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Federal court approves 'under God' in Pledge of Allegiance

Atheist Michael Newdow challenged 'under God' in the Pledge of Allegiance and 'in God we trust' on US currency as unconstitutional endorsements of religion. But the Ninth US Circuit Court of Appeals said the references to God are grounded in historical philosophy and politics.

New York City public school students recite the Pledge of Allegiance at the start of their day in this file photo. The 9th U.S. Circuit Court of Appeals rejected challenges to 'under God' in the Pledge and 'In God We Trust' on currency.


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An atheist activist from Sacramento failed to convince a federal court in California that references to God in the Pledge of Allegiance and on US currency are unconstitutional endorsements of religion.

In two separate cases, Michael Newdow, who previously challenged the Pledge in a case that reached the US Supreme Court in 2004, attempted to further his long-running campaign to strip references to God from the public domain.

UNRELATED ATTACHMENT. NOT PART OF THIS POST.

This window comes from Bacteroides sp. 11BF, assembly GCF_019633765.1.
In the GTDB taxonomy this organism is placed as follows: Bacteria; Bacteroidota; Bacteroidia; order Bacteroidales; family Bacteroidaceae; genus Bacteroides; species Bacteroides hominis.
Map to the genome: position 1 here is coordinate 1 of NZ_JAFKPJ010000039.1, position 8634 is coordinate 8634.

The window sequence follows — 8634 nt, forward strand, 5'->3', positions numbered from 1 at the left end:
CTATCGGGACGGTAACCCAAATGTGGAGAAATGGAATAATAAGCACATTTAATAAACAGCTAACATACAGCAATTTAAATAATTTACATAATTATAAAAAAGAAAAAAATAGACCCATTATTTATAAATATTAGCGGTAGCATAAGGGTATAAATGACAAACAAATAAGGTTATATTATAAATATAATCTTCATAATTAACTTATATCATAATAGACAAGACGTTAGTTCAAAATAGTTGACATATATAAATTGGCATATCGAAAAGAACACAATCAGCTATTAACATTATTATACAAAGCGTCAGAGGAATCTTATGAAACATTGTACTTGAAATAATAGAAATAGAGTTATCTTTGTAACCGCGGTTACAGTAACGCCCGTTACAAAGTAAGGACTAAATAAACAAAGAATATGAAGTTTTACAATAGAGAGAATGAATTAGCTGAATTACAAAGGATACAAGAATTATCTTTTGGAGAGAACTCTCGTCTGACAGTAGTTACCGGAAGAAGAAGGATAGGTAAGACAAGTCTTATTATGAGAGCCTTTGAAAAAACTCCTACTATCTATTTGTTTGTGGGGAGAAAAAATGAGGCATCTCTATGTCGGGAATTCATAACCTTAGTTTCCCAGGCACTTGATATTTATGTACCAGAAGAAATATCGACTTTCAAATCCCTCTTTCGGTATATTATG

In Mr. Newdow’s latest case against “under God” in the Pledge, the Ninth US Circuit Court of Appeals panel ruled, in a 2-to-1 decision, that the schoolroom routine for millions of children is not a violation of the Constitution, but a historical reflection of the Founding Fathers’ beliefs that “serves to unite our vast nation.”

“Not every mention of God or religion by our government or at the government’s direction is a violation of the Establishment Clause,” wrote Judge Carlos Bea for the majority in the opinion that was issued Thursday.


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